Demonstrators gather every year for the event organized by the Federation of Circassian Associations on the occasion of the Circassian Genocide and Exile Day, to condemn the expulsion and massacres. This year's event is particularly meaningful for Circassians in Turkey due to public outrage over Russia's recognition of the Armenian "genocide," a thorny issue between Turkey and Armenia involving deaths of Armenians in Ottoman territories in the early 20th century.

Federation officials told Turkish media outlets that Russia did not compensate for the genocide by the Russian Empire against the Circassians, and called for Turkish leaders, political parties and the public to support their cause.

Foreign Ministry spokesman Tanju Bilgiç said at a press conference yesterday that the tragedy of hundreds of thousands dying during the Russian Empire's invasion of Caucasian territories deserves international recognition.

More than 500,000 people were killed in the Russian-Circassian wars between 1763 and 1864, which led to hundreds of thousands of Circassians leaving their homeland for the Caucasus. After a defeat in 1864, the Circassians - whose number was estimated to be about 1.5 million - were forced into exile to various countries. Most Circassians were herded onto ships to be transferred from the northeastern shores of the Black Sea to Ottoman territories in present-day Turkey. Thousands perished due to hunger and thirst, while many others died when their ships sank.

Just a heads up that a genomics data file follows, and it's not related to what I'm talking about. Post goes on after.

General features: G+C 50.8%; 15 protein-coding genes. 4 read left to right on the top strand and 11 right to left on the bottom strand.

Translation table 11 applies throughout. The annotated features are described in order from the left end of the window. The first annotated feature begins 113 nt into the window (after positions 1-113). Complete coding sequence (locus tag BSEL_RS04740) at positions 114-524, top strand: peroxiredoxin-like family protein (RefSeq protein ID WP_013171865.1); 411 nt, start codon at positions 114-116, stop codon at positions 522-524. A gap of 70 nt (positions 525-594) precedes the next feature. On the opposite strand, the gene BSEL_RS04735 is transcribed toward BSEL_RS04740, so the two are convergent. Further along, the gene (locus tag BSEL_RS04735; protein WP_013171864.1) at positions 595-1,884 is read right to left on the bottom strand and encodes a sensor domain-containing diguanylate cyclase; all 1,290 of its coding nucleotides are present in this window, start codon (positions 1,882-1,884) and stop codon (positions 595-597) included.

In a full-page ad published in national newspapers on Thursday, the Circassian community called on parliament to debate "genocide and exile" and issue an open condemnation of crimes against humanity committed by the Russians toward the Circassians. "We seek justice, not revenge," the federation-sponsored ad read.

The issue of recognizing their plight was a hotly debated topic prior to and during the Sochi 2014 Winter Olympics that coincided with the 150th year anniversary of the expulsion. The area near the Russian Black Sea resort town was one of the last strongholds of Circassian insurgent groups. Turkey hosts a large number of Circassians whose community is estimated to be composed of between 1.5 and 3 million, mainly concentrated in northern provinces.

Source: Daily Sabah